[Turing 2013] Atheist Entry #8

This is the eighth entry in the Atheist round of the 2013 Ideological Turing Test.  This year, atheists and Christians responded to questions about sex, death, and literature.  

 

Polyamory

This is an interesting prospect, and it appears to be a largely cultural phenomenon. For centuries, the basic familial unit has been bi-parental. This applies primarily in the West, however. Other cultures, such as Islam or certain sects of Hindu, practice polygyny or polyandry. Often it is one person of one gender with multiples of the other—ex: one man and three women, or one woman and three men. I have not yet heard of a situation where three men and two women are all married to each other. As such, we find ourselves dealing with the situation of what could be determined “standard” polygamy—where one person has multiple spouses, but the spouses have no legal relation to each other.

For a number of reasons, legalized polygamy may cause some serious issues, not least of which is the enormous potential for abuse. Health insurance benefits and other things would probably skyrocket in price were it to become widespread—or, husbands or wives might have to pick which of their spouses were covered, depending on the plan in question. If it were reversed, however, and at least two of the multiple wives or husbands of the individual man or woman were to have health insurance which covers the spouse, who helps out there? Those are technical issues, however. It gets even messier if we speak of polyamory in a different context—that of gay marriage.

Let’s say, for instance, that two men decide to get married. They develop a mutual attraction to a third party, who is in turn attracted to both of them. Could both the men marry this third party, thus resulting in a very literal love triangle? What would happen if the triangle were to break in any given part? If A married B and then both of them married C, what happens if A and C were divorced but B and C were still married while A and B were still married? What if there are children involved? And so on. This is where polyamory not only becomes wildly impractical, it seems illogical. Why bother fighting for the right to marry in the first place if you don’t plan to be exclusive?

A quick poll of my friends about polyamory had all of them—from all across the political spectrum—rather unsettled about the idea. There is something deeply ingrained in the nature of people where we are inherently monogamous. One of my friends suggested that polyamory would be seen as a lack of commitment, which kind of defeats the entire purpose of marriage as “exclusive.” This idea is backed up by the chemistry of sex: it releases oxytocin, the “bonding hormone,” which makes the partners feel close and “special” to each other. (It’s the same hormone which allows mothers to bond with their children shortly after childbirth.) So while a few people may be in favour of polyamory, I can’t see it presenting itself in the legal sphere—or succeeding at legalization, if it did—any time soon due to the “squick factor” which is prevalent.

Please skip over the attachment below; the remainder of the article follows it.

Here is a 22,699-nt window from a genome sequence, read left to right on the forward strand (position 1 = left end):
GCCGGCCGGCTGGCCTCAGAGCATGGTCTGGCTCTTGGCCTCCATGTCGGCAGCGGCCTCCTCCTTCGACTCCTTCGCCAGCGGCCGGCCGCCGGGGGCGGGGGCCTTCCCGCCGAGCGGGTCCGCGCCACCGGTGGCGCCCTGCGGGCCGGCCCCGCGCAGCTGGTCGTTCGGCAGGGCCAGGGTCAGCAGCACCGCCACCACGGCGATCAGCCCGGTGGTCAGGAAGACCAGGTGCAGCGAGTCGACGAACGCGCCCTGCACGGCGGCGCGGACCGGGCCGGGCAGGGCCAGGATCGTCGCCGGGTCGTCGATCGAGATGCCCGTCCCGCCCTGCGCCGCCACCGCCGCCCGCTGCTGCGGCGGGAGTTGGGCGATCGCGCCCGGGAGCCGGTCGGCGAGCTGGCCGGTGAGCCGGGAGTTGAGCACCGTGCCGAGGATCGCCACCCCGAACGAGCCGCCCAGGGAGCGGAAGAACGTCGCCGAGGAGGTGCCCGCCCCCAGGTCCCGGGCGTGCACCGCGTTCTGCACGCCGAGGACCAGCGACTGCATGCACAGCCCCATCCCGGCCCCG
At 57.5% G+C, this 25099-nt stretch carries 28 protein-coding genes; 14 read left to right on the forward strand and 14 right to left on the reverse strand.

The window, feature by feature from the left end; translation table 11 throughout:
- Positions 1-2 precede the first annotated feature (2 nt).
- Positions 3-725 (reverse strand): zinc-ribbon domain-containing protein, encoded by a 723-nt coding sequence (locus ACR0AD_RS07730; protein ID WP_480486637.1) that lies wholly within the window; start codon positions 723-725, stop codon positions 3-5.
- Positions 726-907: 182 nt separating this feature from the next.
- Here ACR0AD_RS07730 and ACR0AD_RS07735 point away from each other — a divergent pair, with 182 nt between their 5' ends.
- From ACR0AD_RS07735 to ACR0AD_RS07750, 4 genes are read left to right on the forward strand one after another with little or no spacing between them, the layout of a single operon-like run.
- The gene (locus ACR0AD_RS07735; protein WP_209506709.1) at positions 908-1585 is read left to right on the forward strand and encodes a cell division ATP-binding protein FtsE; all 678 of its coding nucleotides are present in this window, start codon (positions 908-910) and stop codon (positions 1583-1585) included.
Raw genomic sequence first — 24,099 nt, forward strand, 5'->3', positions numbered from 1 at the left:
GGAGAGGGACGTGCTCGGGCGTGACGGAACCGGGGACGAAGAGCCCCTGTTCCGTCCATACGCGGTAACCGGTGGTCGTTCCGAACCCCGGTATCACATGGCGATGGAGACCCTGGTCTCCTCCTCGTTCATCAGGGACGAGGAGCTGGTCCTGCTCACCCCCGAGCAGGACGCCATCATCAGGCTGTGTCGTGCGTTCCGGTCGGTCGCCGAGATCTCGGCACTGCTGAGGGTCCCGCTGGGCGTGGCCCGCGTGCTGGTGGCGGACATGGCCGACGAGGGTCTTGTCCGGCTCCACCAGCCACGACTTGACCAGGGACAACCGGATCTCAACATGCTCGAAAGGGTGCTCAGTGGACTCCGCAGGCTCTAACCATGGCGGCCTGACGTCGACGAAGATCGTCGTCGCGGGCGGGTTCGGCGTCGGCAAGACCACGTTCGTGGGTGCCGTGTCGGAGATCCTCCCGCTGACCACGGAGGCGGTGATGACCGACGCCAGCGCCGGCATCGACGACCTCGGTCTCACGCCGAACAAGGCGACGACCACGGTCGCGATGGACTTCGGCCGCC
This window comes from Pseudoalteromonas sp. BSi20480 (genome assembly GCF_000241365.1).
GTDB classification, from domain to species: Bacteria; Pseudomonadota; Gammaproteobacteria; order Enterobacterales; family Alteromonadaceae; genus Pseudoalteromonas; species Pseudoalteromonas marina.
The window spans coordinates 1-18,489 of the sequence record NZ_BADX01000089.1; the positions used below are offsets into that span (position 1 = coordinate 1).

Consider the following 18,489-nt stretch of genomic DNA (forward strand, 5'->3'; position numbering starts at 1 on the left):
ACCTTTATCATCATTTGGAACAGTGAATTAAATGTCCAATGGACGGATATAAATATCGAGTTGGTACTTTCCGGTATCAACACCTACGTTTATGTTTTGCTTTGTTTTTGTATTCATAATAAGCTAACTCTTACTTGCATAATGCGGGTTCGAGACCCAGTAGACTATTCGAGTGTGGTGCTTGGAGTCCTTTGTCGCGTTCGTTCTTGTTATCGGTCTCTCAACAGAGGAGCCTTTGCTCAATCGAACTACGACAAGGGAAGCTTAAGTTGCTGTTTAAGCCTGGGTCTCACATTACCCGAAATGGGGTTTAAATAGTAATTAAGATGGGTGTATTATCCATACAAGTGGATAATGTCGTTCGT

Euthanasia

This question is difficult to answer because, as a rational person, I could possibly suggest that it may be permissible to end a life in the event of great suffering or a desire for suicide. Were I particularly pragmatic-to-a-fault, I also might suggest the ending of life if the cost of maintaining that life was simply too much to possibly be reduced by what little societal contribution they may have left. On the flip side, however, were it to be my mother/father/sister/cousin/best friend/etc in that position, I suspect I would argue that it is not permissible to end a life, no matter what, and I would do everything possible to keep them alive. The utilitarian view of worth according to contribution is a common one, but more easily trumped by the humanist view of worth according to people-hood, often described by Christians as “human dignity.”

Because this is such a touchy question, I have difficulty making sweeping and broad statements about this decision. It would be better determined on a case-by-case basis. Actively killing someone—even if they want to die—rings too much of murder and doesn’t sit well with me. Allowing them to die, however, provided they are aware of the situation and made comfortable, is different because there is no action being made to speed up the dying process. It then gives the dying person a chance to get his or her affairs in order and to milk the last drops out of life by spending it with people he or she loves—time which becomes more valuable the less of it there is.

To be completely honest, I would try to talk a friend or family member out of suicide no matter what age they were or what suffering they were experiencing. I’d miss them too much—and there are too many fun and wonderful moments to create before we die. Even people undergoing extreme suffering still find time to enjoy things in life. If they don’t, they lose the will to live and will probably die of their own accord. There are extreme circumstances in which it may be permissible to end a life, but I am a person much too attached to other people to comfortably say, “yes, kill that person.” I would personally rather have more time to spend with that person. Even if it means watching them die, I would like to help him or her enjoy the last of his or her life as comfortably as possible and try to “greet death as an old friend,” to steal a phrase from Harry Potter.

 

Bonus